CPT Choli Ence
Royal Cambodian Armed
Forces Soldiers watch U.S. and Cambodian airborne
troops during the friendship jump at Angkor Sentinel
SPEU, Cambodia — For airborne Soldiers, getting the
chance to jump with airborne forces from other countries
is a highly coveted and sought-after event. Such was the
case for 49 Utah Army National Guard Soldiers of the
197th Special Troops Company (Airborne), 97th Troop
Command, and 1st Battalion, 19th Special Forces Group.
These Soldiers participated in a
friendship jump with the Royal Cambodian Armed Forces during
Angkor Sentinel 2010, the Global Peace Operation Initiative
capstone event, held here at the newly built Training School
for Multinational Peacekeeping Forces, July 12-30.
The Global Peace Operation
Initiative is a State Department-led initiative to address
gaps in international peacekeeping operations and normally
doesn’t include a friendship jump. According to Sgt. Maj.
Gary Barnes, operations noncommissioned officer for
Headquarters, 97th Troop Command, the idea to include a
friendship jump in the exercise was first conceptualized
during the initial planning conference in October 2009.
However, obtaining actual approval to include the friendship
jump in the exercise proved more difficult.
In fact, Barnes said the
approval for the jump came only after COL Edward
Gunderson, co-exercise support group director for Angkor
Sentinel and commander of the 97th, met with
defense and Army attaché, COL Mark Gillette, during the
CPT Choli Ence
Staff Sergeant Gregory
Haskell, 197th Special Troops Company, right,
gets some help from a
parachute rigger prior to the friendship jump.
rehearsal. Once approval for
the friendship jump was granted by the U.S. Embassy in
Phnom Penh, U.S. Pacific Command, and U.S. Army Pacific,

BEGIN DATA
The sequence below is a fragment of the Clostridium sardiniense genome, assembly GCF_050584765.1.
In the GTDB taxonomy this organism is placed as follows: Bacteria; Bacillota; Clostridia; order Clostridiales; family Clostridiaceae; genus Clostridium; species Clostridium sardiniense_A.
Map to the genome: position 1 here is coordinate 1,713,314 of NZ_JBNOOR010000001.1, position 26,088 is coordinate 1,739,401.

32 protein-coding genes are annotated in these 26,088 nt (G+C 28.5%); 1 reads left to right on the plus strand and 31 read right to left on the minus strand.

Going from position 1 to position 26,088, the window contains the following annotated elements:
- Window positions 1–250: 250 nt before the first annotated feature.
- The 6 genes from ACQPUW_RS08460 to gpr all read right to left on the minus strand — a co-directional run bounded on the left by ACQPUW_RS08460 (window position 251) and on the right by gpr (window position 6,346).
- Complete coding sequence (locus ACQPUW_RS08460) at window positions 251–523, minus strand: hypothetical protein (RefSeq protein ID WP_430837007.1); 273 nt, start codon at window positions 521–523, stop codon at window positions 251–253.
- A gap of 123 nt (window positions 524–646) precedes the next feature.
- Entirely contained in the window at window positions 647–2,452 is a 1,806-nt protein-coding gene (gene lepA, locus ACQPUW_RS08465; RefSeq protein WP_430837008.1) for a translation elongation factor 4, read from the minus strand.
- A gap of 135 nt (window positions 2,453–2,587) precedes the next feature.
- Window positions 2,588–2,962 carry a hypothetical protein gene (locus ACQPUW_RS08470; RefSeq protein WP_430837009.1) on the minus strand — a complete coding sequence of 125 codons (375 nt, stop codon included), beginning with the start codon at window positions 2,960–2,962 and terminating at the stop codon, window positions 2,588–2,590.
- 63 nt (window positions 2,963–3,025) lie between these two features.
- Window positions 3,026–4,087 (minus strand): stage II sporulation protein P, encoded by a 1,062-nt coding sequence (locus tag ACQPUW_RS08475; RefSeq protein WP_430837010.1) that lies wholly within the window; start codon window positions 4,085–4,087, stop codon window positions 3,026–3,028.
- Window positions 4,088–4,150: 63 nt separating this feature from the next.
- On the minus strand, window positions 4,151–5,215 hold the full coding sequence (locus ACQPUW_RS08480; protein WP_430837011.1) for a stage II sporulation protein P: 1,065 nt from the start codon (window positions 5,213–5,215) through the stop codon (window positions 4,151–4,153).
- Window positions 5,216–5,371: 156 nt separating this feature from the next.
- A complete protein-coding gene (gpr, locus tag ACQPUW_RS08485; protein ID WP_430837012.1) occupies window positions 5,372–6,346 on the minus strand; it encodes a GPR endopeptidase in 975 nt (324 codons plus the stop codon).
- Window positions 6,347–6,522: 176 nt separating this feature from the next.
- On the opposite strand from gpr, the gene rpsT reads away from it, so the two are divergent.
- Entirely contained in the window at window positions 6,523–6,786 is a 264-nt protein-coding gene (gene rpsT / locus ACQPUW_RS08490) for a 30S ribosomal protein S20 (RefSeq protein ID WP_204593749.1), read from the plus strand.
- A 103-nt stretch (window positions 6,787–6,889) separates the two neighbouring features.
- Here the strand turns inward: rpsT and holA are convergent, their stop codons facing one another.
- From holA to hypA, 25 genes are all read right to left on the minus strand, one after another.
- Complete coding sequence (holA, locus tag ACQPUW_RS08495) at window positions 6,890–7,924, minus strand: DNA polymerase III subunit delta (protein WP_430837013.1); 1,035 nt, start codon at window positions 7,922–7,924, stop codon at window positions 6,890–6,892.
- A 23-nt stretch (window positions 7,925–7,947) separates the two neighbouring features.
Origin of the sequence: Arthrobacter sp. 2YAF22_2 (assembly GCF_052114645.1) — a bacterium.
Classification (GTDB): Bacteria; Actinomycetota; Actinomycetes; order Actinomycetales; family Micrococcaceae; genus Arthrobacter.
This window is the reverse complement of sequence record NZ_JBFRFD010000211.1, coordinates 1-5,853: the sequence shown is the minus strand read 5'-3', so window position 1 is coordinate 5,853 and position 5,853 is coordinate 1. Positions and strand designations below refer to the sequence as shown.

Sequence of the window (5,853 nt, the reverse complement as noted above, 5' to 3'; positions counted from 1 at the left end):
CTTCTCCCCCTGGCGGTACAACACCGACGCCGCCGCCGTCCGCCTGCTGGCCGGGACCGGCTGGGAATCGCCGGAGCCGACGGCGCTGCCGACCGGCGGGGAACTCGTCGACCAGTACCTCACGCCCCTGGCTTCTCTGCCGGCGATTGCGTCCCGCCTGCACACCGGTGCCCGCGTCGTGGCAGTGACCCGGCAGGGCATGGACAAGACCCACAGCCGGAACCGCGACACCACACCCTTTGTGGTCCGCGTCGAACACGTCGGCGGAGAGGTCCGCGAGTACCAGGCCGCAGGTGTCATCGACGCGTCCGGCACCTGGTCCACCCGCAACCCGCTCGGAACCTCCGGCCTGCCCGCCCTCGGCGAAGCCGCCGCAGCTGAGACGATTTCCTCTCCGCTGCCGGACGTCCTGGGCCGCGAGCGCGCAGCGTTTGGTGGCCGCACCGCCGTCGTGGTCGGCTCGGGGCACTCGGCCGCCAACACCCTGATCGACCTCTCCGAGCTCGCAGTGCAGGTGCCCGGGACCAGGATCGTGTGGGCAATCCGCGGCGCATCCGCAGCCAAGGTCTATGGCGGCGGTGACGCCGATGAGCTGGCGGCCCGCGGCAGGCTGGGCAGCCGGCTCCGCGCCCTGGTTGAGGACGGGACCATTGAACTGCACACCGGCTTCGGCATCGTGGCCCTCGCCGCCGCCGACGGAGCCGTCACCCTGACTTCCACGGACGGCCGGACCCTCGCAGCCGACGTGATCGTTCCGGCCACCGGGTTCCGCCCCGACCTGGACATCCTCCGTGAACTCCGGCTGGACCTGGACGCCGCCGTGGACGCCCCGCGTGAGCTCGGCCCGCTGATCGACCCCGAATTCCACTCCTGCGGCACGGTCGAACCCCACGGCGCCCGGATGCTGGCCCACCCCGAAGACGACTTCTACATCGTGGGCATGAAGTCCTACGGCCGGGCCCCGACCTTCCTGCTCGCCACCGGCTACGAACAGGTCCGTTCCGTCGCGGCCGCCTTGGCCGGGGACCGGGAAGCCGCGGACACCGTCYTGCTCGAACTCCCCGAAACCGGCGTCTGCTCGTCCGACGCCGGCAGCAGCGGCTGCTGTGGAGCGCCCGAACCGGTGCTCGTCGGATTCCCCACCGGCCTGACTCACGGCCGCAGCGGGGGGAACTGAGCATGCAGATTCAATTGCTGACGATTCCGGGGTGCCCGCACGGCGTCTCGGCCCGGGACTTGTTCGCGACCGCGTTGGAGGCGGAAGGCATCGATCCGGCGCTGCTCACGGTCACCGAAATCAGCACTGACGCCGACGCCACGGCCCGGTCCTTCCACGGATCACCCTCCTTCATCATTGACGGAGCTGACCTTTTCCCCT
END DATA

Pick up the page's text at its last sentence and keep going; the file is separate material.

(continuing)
the task of coordinating for the necessary equipment and
support personnel began.
The KC-130J aircraft used during
the friendship jump was supplied by the 1st Marine Aircraft
Wing out of Okinawa, Japan, and the jumpmaster, safeties,
parachute riggers and parachutes were all supplied by U.S.
Army’s 1st Battalion, 1st Special Forces Group, also based
in Okinawa. Prior to this jump, according to Barnes, the 1st
Marine Aircraft Wing and 1st Battalion, 1st Special Forces,
had never worked together.
Despite these challenges, the
friendship jump was deemed a success as 66 U.S. and 30 Royal
Cambodian Armed Forces Soldiers carried out a perfectly
This friendship jump was only the
second time that the Royal Cambodian Armed Forces had ever
jumped with U.S. Servicemembers.
"It makes me feel very proud and
lucky to be here," said SPC Daniel Griffin, 1st Battalion,
19th Special Forces, upon learning about the significance of
At the conclusion of this
exercise, all U.S. Soldiers who participated in the
friendship jump were awarded Cambodian jump wings. Unlike
the U.S., the Cambodian jump wings are individually serial
numbered and assigned to each Soldier.